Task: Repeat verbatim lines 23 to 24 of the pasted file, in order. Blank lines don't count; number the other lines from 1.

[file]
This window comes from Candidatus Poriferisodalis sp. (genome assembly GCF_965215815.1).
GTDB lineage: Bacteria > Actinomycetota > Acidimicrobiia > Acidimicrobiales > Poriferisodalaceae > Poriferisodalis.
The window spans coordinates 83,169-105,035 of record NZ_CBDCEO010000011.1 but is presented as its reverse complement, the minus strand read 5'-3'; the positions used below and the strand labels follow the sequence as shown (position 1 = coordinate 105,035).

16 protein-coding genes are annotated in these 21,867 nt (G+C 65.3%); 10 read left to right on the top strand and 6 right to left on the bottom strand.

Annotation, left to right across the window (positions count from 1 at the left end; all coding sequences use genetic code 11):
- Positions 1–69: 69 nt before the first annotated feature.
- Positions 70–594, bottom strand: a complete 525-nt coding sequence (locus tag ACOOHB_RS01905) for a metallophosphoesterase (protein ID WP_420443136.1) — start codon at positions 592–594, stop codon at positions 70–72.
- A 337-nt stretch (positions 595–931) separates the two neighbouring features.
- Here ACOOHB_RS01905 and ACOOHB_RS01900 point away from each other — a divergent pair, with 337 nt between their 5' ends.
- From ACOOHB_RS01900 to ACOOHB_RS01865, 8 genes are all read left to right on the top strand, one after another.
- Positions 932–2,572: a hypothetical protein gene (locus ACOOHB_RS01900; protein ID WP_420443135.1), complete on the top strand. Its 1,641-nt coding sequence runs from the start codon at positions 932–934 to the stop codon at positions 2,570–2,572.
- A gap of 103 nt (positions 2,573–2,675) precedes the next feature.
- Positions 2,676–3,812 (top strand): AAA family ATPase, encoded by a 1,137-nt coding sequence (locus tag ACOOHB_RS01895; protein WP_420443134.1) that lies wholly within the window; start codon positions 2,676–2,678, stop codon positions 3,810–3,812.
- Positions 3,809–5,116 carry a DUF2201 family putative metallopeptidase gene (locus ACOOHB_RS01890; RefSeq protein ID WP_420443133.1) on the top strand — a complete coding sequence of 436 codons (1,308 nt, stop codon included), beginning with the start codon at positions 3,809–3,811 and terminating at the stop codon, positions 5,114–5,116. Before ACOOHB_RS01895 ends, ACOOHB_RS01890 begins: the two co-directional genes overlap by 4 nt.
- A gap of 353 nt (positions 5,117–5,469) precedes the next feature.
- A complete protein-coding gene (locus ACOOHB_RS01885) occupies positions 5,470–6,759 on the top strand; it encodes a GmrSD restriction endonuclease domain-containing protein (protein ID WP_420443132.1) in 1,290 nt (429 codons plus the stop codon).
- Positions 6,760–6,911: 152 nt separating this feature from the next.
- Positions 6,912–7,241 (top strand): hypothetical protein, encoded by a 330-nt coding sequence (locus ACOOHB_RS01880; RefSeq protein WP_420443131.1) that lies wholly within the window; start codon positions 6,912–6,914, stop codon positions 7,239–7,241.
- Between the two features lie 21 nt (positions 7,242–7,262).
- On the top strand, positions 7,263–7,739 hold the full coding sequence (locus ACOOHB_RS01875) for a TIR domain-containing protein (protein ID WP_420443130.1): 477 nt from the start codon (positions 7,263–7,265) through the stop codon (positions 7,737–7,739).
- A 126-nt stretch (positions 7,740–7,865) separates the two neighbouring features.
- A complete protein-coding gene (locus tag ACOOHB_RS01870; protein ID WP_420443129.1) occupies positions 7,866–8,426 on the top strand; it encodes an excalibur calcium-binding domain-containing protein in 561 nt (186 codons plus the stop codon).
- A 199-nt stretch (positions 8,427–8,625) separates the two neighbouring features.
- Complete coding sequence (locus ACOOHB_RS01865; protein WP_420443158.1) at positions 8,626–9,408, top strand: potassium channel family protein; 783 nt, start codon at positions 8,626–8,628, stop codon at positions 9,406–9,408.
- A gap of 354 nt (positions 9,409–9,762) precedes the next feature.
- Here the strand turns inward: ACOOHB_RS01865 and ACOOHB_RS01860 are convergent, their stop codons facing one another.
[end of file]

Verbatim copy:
- A 199-nt stretch (positions 8,427–8,625) separates the two neighbouring features.
- Complete coding sequence (locus ACOOHB_RS01865; protein WP_420443158.1) at positions 8,626–9,408, top strand: potassium channel family protein; 783 nt, start codon at positions 8,626–8,628, stop codon at positions 9,406–9,408.